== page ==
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  • Writer's pictureGabrielle Stannus

'Currant' flavour of the month

Sometimes the best plants are those that you do not have to grow yourself!

Living on a bush block in northern Tasmanian, we are lucky to be surrounded by native plants, including some edible species. Take the Prickly Currant Bush (Coprosma quadrifida) for example. This plant is one of several edible coprosma species in Tasmania. Luckily for us, it is growing abundantly where we live and is currently fruiting. So, I decided to set out on a little harvesting expedition yesterday.

Whilst out harvesting, I only wanted to find the female Prickly Currant Bushes. This species is dioecious. Put simply, that means that these bushes either have only female flowers or only male flowers, i.e. different sexes. Given I wanted to find fruit, I needed to find female plants. And I want to know where they are for next year too. The block we live on is 70 acres so you can get lost if you don't know where you are going. So, I decided to take along a GPS to record the locations of the female plants, i.e. those I picked the currants from.

Gabrielle recording a Native Currant Bush as a Waypoint on a GPS
Here I am recording this female plant as a Waypoint on a GPS so I can find it next time

I was fairly prepared for this task, or so I thought. I had a sunhat on, a big pot strapped around my waist for fruit to fall into (not attractive, but very practical), and gloves to protect me as I picked the fruit. It's not called the Prickly Currant Bush for nothing!

Readers: There was one thing that I forgot to consider. Can you think what that was? (Answer below this image).

Harvesting native currants from bush
Harvesting the currants. Gloves are a must! And long sleeves too as I have now learnt. It is not called Prickly Currant Bush by some for no reason!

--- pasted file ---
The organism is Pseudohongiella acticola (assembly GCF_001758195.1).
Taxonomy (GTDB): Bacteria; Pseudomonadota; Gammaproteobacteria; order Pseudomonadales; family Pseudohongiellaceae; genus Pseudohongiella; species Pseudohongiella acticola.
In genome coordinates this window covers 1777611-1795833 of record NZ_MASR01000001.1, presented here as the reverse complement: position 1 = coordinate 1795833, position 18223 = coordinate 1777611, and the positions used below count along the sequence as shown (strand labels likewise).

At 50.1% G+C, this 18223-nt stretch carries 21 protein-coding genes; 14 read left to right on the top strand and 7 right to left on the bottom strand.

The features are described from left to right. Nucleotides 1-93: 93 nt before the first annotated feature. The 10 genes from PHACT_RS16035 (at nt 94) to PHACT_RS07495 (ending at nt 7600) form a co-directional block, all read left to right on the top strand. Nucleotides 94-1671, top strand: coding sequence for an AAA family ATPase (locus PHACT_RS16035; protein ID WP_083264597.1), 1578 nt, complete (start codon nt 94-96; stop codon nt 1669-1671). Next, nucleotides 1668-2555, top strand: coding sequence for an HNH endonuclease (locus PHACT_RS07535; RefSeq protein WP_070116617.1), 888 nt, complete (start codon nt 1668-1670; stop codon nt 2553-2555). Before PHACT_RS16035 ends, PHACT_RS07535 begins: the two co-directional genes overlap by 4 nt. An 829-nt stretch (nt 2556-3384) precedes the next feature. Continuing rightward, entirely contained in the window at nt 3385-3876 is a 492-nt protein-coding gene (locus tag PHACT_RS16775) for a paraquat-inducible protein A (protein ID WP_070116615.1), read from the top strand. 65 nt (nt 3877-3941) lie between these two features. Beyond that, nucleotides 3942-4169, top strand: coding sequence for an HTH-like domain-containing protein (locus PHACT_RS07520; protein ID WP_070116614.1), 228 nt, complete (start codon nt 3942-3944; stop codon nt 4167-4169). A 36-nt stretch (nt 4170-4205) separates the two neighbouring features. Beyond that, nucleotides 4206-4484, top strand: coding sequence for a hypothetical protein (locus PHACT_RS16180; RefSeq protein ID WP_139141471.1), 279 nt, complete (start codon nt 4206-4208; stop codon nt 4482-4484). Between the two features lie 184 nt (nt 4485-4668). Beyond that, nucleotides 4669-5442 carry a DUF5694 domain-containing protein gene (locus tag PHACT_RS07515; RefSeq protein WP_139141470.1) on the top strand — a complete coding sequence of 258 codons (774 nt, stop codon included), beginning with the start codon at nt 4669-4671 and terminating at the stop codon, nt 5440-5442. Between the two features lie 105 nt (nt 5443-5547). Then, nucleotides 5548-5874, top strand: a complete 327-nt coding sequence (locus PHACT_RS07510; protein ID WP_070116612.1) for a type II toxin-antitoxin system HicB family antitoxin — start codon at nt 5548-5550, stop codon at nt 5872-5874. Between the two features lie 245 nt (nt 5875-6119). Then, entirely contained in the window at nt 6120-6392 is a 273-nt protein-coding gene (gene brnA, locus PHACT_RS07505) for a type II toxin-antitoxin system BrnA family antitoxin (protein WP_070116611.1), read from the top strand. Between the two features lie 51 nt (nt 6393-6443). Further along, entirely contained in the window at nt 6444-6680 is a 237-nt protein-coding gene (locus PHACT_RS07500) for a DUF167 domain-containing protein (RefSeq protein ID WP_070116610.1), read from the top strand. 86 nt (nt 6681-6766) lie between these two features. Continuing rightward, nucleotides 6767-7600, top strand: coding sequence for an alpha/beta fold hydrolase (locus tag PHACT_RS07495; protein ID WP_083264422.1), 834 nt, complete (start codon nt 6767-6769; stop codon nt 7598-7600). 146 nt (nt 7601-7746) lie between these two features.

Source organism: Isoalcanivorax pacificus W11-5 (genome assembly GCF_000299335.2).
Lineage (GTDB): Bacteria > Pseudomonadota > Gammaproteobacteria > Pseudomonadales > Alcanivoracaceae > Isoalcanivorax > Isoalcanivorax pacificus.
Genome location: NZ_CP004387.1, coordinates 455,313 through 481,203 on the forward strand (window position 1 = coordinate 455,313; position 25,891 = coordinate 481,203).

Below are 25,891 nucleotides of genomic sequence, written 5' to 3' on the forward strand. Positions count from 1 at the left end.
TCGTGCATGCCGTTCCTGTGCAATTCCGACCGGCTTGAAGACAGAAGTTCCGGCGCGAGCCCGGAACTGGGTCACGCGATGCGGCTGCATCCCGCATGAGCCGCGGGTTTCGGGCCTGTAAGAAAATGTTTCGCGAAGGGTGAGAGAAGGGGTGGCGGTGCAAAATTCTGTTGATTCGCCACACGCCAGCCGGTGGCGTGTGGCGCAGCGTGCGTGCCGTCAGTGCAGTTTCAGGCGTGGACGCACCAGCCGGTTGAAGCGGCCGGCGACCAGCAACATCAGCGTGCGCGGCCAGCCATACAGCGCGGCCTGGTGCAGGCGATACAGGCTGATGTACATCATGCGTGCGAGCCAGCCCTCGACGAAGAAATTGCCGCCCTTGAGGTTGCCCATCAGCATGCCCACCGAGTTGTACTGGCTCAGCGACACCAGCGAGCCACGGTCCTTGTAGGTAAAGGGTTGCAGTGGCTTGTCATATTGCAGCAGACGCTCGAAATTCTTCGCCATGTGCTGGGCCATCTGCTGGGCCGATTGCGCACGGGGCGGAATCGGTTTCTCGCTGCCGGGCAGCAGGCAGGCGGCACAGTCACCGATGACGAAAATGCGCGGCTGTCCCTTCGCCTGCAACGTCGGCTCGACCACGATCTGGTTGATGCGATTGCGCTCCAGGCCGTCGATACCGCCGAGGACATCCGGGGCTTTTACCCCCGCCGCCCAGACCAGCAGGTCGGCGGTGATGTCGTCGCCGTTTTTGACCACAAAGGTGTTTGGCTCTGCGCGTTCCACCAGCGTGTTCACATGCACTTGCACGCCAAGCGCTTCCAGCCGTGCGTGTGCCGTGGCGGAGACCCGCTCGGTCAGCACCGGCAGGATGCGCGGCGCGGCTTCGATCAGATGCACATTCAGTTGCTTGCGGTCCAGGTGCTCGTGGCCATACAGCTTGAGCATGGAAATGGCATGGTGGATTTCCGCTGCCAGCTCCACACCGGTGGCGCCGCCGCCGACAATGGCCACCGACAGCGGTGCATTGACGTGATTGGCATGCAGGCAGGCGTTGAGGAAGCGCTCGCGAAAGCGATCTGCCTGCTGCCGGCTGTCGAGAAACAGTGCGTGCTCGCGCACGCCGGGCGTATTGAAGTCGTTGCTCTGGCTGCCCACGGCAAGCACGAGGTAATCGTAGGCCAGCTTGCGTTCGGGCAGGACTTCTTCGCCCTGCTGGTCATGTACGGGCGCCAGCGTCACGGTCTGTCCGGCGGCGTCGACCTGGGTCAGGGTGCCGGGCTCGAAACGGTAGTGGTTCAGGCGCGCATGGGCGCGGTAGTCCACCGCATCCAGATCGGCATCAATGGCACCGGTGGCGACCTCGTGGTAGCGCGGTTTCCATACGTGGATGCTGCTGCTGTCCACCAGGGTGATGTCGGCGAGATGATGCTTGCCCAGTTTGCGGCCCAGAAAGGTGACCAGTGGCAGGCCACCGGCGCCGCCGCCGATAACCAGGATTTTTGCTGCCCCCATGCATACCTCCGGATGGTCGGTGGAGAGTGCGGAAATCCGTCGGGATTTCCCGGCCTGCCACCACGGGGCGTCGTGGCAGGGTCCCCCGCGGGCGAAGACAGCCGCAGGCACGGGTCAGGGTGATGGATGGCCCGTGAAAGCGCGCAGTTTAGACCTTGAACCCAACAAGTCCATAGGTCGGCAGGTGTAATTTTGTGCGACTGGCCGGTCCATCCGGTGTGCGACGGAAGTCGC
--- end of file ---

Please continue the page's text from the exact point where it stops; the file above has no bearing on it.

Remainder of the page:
Yes, a long-sleeved shirt!

I ended up with a few scratches on my arms. Nothing major. However, I also saw lots of little spiders and other insects. Next time, I will wear long sleeves. It also pays to pay attention to where you are walking. Snakes are out and about at the moment, so if you want to go out harvesting these currants, make sure you are safe. If you have gators, wear them.

Cleaning native currants
Cleaning the currants - first stage

Back at the house, I then had to clean the currants. The first layer of inedible debris came off quite easily by allowing it to float to the top of a container in which the currants were soaked in water. Obviously this matter was lighter than the currants. Yep, a free science lesson as I am that way inclined today! In the end I resorted to sorting other flotsam and jetsam by hand as it did not want to separate out easily in the water. For example, immature/unripe fruit. That took a little time, but the final result was worth it.

All 759 grams of currants!

Native currants being weighed a scale
All that work and only 759 grams harvested! We will just have to savour the flavour :)

This small harvest may not seem like a big deal. However, I am stoked that we were able to find so many currants so close to home. I only ventured 200 metres from the house. There are many more plants around, so I think I will go out next weekend too. However, I will remember to leave some fruit on each plant for the wildlife to enjoy.

Native currants ready for consumption and/or cooking
Native currants ready to eat!

Now what to do with these currants? Rees Campbell, local author aka The Feisty Tasmanian, has a recipe for Bush Berry Pie on page 131 of Eat Wild Tasmanian. I might adapt that recipe to make it plant-based, i.e. sans eggs or cream. I am not sure how that will work! Otherwise, we will just eat them fresh by the handful. Ludovic made a sauce using these currants last year. However, that takes a bit more work removing the seeds from these small fruit (5-10mm diameter). We need a more heavy duty strainer to be able to tackle this task.

Did you know that there are over 150 edible native plants growing on this island? !f you want to know which species are edible and how to use them, then I highly recommend you pick up a copy of Rees' book. Also, come along to the Tasmanian Garlic and Tomato Festival in Selbourne on Sunday 21 March 2021. Rees will be conducting two workshops and a cooking demonstration where she will describe some of the more useful plants, how to grow, harvest and cook with them.

I got involved in the Tasmanian Garlic and Tomato Festival as I just love garlic and tomato and cannot imagine life without them. Anyway, more on that in my next blog. I am going to take some time out for 'afternoon tea' and enjoy some of these beautiful currants.

A bientôt!


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